Your browser is no longer supported

For the best possible experience using our website we recommend you upgrade to a newer version or another browser.

Your browser appears to have cookies disabled. For the best experience of this website, please enable cookies in your browser

We'll assume we have your consent to use cookies, for example so you won't need to log in each time you visit our site.
Learn more

Government infrastructure boss shuts down calls for NIC statutory powers

3090770 parliament

A senior figure within the government’s infrastructure authority has shut down calls for the National Infrastructure Commission (NIC) to be given statutory powers which would allow it to decide which major public infrastructure projects can go ahead.

Infrastructure Project Authority (IPA) director of strategy and policy Hala Audi has dismissed the prospect of giving NIC statutory powers as “completely unnecessary”.

It comes after the ICE called for greater authority for the NIC in its State of the nation report.

Speaking at the launch of the report, Hala said: “There is nothing wrong with it in theory. However, I think that it is completely unnecessary in adding reform after reform.

She added: “I think the system works fine as it is and it is a case of ‘if it ain’t broke, don’t fix it’.”

Instead Audi called for better time and cost estimates for infrastructure proects and urged senior figures to remain in position for longer.

She said: “The IPA is worried about people in high positions moving on quite quickly, we are worried that too many chief executives and board level members move on after a short spell in the job.

“I worry about executives leaving half way through a project to take up something with more money, and what impact that will have on the project’s continuity.”

Despite Audi’s dismissal, industry figures have largely backed the ICE’s calls for NIC statutory powers.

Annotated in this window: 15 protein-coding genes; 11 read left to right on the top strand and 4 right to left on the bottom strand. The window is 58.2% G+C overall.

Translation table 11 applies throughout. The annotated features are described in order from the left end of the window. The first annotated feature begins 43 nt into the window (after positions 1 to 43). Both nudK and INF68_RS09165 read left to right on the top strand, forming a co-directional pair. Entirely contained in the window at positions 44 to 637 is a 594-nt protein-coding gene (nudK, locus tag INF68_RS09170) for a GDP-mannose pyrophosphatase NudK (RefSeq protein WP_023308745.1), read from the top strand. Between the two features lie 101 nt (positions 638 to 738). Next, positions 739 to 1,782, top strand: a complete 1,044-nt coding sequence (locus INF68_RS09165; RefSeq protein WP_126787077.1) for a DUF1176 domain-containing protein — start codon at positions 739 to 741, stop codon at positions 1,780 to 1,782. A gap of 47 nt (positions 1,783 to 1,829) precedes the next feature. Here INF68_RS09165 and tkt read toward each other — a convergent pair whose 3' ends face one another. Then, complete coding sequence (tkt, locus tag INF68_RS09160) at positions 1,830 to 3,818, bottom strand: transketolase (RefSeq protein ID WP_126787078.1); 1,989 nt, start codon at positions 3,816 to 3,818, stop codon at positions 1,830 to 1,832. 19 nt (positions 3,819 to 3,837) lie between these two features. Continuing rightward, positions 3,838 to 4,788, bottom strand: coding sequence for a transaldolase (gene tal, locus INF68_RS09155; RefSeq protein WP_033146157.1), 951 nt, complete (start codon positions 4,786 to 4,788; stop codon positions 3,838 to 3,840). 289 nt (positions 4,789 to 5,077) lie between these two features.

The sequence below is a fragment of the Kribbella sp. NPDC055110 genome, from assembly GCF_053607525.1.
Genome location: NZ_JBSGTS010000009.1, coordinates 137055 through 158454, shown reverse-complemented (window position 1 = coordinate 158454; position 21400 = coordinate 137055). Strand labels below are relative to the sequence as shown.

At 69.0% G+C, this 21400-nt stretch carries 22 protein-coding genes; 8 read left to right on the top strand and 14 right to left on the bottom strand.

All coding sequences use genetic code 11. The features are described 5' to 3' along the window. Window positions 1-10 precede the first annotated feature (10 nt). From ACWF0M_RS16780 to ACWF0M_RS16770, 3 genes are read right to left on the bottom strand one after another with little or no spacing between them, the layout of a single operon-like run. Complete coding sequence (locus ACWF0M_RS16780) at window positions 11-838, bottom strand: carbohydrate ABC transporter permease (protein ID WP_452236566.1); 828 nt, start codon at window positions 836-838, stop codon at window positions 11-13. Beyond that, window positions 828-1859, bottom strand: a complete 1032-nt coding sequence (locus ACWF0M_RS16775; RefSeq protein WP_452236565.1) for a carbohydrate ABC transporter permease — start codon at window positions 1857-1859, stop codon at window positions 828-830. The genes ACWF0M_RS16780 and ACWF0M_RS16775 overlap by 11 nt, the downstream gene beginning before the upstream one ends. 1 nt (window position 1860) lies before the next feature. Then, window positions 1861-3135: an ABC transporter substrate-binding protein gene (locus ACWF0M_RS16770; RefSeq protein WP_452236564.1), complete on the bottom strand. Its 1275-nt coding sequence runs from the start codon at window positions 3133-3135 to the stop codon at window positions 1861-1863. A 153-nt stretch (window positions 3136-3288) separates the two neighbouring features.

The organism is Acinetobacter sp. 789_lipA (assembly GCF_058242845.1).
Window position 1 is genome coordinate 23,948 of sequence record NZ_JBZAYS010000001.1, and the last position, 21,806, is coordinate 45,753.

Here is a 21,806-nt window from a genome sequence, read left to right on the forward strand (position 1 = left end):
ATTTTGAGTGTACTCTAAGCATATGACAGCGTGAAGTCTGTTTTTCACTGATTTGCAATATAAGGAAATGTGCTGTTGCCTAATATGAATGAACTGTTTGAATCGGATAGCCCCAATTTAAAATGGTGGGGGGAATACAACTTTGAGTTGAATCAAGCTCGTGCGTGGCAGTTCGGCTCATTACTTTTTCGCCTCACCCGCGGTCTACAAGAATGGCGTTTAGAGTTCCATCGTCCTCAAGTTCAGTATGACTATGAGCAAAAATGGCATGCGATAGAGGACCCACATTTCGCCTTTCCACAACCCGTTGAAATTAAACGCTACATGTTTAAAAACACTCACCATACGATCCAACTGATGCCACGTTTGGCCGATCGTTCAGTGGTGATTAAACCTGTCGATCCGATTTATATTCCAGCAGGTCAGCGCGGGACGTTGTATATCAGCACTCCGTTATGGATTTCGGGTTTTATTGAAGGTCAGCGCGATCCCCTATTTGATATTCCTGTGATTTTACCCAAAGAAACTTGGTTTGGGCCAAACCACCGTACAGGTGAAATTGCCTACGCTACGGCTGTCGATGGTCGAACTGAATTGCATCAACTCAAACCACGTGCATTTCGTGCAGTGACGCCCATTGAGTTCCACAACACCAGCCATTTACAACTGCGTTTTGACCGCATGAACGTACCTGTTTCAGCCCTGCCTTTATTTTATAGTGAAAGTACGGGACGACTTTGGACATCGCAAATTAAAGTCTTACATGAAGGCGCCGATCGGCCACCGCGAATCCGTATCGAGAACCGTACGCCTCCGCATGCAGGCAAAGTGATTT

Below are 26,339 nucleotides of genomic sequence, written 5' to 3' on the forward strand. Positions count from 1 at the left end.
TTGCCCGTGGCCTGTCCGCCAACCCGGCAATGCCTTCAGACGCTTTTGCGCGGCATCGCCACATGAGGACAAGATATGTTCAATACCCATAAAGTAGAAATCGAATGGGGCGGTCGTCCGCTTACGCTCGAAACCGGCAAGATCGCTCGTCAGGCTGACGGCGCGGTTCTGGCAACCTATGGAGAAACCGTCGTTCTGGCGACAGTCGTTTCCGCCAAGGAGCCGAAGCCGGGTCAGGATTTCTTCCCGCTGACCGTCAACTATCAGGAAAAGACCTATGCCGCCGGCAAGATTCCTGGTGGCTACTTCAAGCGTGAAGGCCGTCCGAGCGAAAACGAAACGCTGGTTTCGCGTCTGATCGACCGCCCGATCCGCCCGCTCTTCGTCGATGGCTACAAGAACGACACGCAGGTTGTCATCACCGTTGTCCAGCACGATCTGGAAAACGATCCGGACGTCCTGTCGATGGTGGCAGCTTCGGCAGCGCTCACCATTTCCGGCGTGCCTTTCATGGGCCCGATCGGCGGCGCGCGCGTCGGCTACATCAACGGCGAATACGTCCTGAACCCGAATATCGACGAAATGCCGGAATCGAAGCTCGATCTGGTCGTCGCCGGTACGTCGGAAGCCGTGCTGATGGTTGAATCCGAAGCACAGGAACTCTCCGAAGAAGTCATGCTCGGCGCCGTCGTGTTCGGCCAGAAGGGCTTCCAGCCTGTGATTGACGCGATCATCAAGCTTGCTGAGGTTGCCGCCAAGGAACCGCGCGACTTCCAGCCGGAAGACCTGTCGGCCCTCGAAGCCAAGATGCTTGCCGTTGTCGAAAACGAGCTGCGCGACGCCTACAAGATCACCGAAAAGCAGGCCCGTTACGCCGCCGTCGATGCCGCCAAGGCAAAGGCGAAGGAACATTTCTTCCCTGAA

Infracaptial greenfield director Andy Matthews said that it sounded like a good idea as it would give investors more confidence in backing infrastructure projects.

“Giving the NIC a statutory footing sounds like a good idea,” Matthews said. “It keeps the market stable if and when government changes.”

He added: “In my job, I always get asked by investors about the next election and what impact it could have on particular projects.

“If it turns red [Labour], the projects may be scrapped in favour of re-nationalising everything, and so investors are wary due to political changes.

“So I would like to see the NIC have a statutory footing if it protects projects and allows for more long term forecasts.” 

Like what you’ve read? To receive New Civil Engineer’s daily and weekly newsletters click here.

Tags

Have your say

You must sign in to make a comment

Please remember that the submission of any material is governed by our Terms and Conditions and by submitting material you confirm your agreement to these Terms and Conditions. Please note comments made online may also be published in the print edition of New Civil Engineer. Links may be included in your comments but HTML is not permitted.